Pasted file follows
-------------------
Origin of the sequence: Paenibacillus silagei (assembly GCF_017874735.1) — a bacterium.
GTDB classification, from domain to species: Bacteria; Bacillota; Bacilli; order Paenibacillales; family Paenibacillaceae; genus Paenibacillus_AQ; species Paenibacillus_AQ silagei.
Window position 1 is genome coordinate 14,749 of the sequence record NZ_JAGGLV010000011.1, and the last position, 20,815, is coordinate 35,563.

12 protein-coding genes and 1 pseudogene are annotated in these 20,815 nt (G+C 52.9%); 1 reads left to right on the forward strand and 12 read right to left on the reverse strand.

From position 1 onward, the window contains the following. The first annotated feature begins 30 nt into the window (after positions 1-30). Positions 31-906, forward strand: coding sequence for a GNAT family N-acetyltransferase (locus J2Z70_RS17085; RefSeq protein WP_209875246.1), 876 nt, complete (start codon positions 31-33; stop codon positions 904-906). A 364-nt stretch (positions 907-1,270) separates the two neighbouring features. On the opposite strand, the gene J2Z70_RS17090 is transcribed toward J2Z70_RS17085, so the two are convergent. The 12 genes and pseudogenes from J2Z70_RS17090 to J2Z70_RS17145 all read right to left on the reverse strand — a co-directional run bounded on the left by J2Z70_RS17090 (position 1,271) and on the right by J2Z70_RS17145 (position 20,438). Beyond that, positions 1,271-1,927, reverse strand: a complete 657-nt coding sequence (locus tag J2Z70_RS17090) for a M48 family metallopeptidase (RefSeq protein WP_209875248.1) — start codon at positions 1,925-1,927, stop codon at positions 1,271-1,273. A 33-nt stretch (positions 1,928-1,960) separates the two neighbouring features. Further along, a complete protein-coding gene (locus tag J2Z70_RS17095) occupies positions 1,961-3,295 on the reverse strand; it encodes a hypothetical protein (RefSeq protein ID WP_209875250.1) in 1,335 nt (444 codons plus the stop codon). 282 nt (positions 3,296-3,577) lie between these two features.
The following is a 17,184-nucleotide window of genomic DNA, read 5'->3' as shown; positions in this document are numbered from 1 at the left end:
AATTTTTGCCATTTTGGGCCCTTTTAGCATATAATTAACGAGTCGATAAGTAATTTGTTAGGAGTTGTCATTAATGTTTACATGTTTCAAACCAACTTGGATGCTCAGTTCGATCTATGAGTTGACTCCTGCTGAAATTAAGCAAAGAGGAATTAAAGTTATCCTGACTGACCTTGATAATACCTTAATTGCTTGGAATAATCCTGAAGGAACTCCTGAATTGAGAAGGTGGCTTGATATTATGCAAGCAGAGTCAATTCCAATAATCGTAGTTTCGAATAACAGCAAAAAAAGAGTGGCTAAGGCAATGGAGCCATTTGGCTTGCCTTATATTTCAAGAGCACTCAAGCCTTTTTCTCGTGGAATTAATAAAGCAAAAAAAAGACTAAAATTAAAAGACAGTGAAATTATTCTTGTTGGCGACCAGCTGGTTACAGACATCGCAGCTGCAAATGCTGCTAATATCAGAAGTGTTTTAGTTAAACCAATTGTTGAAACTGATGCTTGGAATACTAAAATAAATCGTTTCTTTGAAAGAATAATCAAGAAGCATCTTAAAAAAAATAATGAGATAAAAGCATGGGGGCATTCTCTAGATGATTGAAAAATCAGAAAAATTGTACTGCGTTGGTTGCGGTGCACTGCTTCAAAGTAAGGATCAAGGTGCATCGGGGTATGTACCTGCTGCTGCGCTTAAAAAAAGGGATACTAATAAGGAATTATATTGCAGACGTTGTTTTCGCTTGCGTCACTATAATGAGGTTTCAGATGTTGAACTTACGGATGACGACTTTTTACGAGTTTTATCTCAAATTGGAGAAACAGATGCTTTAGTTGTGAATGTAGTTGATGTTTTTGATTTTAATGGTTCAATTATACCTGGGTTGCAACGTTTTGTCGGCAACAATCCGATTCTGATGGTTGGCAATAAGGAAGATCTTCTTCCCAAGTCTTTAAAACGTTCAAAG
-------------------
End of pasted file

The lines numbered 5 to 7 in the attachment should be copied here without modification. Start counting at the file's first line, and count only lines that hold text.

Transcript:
From position 1 onward, the window contains the following. The first annotated feature begins 30 nt into the window (after positions 1-30). Positions 31-906, forward strand: coding sequence for a GNAT family N-acetyltransferase (locus J2Z70_RS17085; RefSeq protein WP_209875246.1), 876 nt, complete (start codon positions 31-33; stop codon positions 904-906). A 364-nt stretch (positions 907-1,270) separates the two neighbouring features. On the opposite strand, the gene J2Z70_RS17090 is transcribed toward J2Z70_RS17085, so the two are convergent. The 12 genes and pseudogenes from J2Z70_RS17090 to J2Z70_RS17145 all read right to left on the reverse strand — a co-directional run bounded on the left by J2Z70_RS17090 (position 1,271) and on the right by J2Z70_RS17145 (position 20,438). Beyond that, positions 1,271-1,927, reverse strand: a complete 657-nt coding sequence (locus tag J2Z70_RS17090) for a M48 family metallopeptidase (RefSeq protein WP_209875248.1) — start codon at positions 1,925-1,927, stop codon at positions 1,271-1,273. A 33-nt stretch (positions 1,928-1,960) separates the two neighbouring features. Further along, a complete protein-coding gene (locus tag J2Z70_RS17095) occupies positions 1,961-3,295 on the reverse strand; it encodes a hypothetical protein (RefSeq protein ID WP_209875250.1) in 1,335 nt (444 codons plus the stop codon). 282 nt (positions 3,296-3,577) lie between these two features.
The following is a 17,184-nucleotide window of genomic DNA, read 5'->3' as shown; positions in this document are numbered from 1 at the left end:
AATTTTTGCCATTTTGGGCCCTTTTAGCATATAATTAACGAGTCGATAAGTAATTTGTTAGGAGTTGTCATTAATGTTTACATGTTTCAAACCAACTTGGATGCTCAGTTCGATCTATGAGTTGACTCCTGCTGAAATTAAGCAAAGAGGAATTAAAGTTATCCTGACTGACCTTGATAATACCTTAATTGCTTGGAATAATCCTGAAGGAACTCCTGAATTGAGAAGGTGGCTTGATATTATGCAAGCAGAGTCAATTCCAATAATCGTAGTTTCGAATAACAGCAAAAAAAGAGTGGCTAAGGCAATGGAGCCATTTGGCTTGCCTTATATTTCAAGAGCACTCAAGCCTTTTTCTCGTGGAATTAATAAAGCAAAAAAAAGACTAAAATTAAAAGACAGTGAAATTATTCTTGTTGGCGACCAGCTGGTTACAGACATCGCAGCTGCAAATGCTGCTAATATCAGAAGTGTTTTAGTTAAACCAATTGTTGAAACTGATGCTTGGAATACTAAAATAAATCGTTTCTTTGAAAGAATAATCAAGAAGCATCTTAAAAAAAATAATGAGATAAAAGCATGGGGGCATTCTCTAGATGATTGAAAAATCAGAAAAATTGTACTGCGTTGGTTGCGGTGCACTGCTTCAAAGTAAGGATCAAGGTGCATCGGGGTATGTACCTGCTGCTGCGCTTAAAAAAAGGGATACTAATAAGGAATTATATTGCAGACGTTGTTTTCGCTTGCGTCACTATAATGAGGTTTCAGATGTTGAACTTACGGATGACGACTTTTTACGAGTTTTATCTCAAATTGGAGAAACAGATGCTTTAGTTGTGAATGTAGTTGATGTTTTTGATTTTAATGGTTCAATTATACCTGGGTTGCAACGTTTTGTCGGCAACAATCCGATTCTGATGGTTGGCAATAAGGAAGATCTTCTTCCCAAGTCTTTAAAACGTTCAAAG